I found myself doing the same thing with my four-year-old daughter recently (reciting prayers, that is, not driving erratically.) I wanted to re-create that memory of being in the car with my mother, to experience that sepia-tinted moment from the other side of the table.
When we were next at the mosque, I watched my daughter smile when she recognised, and could repeat by heart, the prayer that the imam was relaying over the speaker. But then, a few days later, she returned from pre-school and sheepishly told me that she’d spoken to her friends about what I’d taught her and none of them knew Arabic.
I told her not to worry and explained that it’s okay for her to do her own thing as best as I could before I pressed play on Frozen again. While we watched Elsa serenade us once more with details of whatever the hell it is that she needs to let go of, I remembered being at my daughter’s pre-school committee meeting a few weeks earlier where her teachers mentioned in passing that they had to follow a government policy designed to protect children from the risk of radicalisation by picking up on cues that might signal the embryonic stages of extremist behaviour. I got the impression that they thought it was a bit ridiculous but I still thought to myself: my kid is walking around her nursery bellowing the Islamic equivalent of Hallelujah to a bunch of tots in dress up corner and Ofsted are hunting for child terrorists... what have I done?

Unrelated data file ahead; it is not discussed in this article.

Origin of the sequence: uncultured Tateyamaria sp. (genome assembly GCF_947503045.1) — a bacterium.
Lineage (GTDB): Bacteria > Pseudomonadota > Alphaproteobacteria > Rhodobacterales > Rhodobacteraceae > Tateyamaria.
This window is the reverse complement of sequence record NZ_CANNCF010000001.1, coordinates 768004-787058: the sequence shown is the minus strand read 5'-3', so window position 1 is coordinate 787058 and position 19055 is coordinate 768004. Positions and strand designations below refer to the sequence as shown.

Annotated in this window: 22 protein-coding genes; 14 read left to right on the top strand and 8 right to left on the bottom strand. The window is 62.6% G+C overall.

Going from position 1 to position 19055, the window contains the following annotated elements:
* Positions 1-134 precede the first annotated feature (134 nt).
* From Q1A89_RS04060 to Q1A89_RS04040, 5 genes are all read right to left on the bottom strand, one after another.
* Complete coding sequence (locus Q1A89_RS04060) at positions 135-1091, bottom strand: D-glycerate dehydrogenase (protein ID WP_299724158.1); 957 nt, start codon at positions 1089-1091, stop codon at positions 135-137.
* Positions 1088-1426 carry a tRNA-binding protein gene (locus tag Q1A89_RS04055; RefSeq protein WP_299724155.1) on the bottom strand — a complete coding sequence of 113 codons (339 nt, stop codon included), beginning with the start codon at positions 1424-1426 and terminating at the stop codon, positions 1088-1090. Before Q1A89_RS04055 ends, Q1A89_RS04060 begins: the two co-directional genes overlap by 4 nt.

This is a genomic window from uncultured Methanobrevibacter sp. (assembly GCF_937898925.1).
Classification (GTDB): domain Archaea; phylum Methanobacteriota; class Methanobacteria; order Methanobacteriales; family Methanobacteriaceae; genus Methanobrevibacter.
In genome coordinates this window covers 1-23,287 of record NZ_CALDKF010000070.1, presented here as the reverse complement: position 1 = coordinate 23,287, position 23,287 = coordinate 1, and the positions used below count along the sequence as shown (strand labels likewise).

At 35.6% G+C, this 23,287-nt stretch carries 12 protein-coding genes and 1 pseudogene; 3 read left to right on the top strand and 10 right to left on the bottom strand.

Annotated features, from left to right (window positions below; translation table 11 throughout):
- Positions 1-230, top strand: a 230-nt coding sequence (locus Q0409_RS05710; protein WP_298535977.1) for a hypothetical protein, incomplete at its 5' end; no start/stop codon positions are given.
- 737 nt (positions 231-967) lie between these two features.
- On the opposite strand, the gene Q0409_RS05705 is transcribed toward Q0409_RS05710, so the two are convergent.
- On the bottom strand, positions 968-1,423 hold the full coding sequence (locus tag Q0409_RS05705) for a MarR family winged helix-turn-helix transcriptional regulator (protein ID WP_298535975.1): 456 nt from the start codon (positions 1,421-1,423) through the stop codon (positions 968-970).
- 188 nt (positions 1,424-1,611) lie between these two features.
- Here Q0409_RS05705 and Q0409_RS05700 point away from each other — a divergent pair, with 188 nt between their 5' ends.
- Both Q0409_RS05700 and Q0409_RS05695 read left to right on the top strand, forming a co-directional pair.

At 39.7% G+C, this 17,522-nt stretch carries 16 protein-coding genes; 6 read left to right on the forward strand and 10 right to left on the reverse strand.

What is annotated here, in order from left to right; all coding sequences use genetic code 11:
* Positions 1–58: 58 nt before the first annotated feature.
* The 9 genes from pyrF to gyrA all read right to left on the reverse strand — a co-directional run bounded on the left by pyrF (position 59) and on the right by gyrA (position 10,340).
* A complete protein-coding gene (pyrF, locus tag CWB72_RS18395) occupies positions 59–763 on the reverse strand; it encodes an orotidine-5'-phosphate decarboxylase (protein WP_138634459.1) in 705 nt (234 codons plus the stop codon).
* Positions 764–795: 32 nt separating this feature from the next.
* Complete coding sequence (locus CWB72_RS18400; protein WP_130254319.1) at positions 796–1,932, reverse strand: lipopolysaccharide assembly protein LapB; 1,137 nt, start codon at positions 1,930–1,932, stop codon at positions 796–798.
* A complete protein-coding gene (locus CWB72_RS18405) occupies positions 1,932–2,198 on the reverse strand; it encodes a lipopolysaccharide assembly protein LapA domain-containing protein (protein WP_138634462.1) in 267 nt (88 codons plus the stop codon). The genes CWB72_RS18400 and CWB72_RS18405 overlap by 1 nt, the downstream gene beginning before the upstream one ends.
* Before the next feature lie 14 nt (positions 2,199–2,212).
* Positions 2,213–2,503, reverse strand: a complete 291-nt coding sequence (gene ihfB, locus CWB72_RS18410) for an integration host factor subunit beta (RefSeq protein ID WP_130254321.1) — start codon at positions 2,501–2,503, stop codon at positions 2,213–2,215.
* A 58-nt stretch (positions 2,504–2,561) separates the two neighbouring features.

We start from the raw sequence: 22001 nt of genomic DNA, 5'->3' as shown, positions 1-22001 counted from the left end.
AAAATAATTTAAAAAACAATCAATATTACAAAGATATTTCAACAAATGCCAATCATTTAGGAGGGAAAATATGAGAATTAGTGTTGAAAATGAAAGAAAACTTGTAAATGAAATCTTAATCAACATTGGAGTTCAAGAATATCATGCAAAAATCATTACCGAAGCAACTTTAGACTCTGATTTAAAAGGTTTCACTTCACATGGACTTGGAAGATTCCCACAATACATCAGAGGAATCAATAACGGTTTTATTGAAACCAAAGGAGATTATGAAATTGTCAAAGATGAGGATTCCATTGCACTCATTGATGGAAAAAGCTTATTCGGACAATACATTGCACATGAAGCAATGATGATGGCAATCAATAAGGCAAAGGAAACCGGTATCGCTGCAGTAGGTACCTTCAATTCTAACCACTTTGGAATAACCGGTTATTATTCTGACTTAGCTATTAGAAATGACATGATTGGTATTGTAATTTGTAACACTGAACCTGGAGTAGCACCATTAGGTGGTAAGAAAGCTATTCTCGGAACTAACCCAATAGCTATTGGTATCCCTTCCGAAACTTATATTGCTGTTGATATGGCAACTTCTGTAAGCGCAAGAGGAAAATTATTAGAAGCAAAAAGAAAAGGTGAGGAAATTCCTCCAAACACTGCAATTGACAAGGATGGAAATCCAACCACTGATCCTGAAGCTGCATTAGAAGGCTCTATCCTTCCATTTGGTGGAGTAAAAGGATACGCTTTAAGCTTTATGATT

I joke now but I did feel uneasy about it at the time. It made me consider how the Muslim habits that I find to be harmless could be perceived by others as alarming; the innocuous misconstrued as noxious. After all, it was only a few months ago that a nursery reportedly threatened to place a four-year-old boy on a de-radicalisation programme after his teachers’ thought he’d drawn a picture of a cooker bomb instead of, what was in actual fact, a cucumber.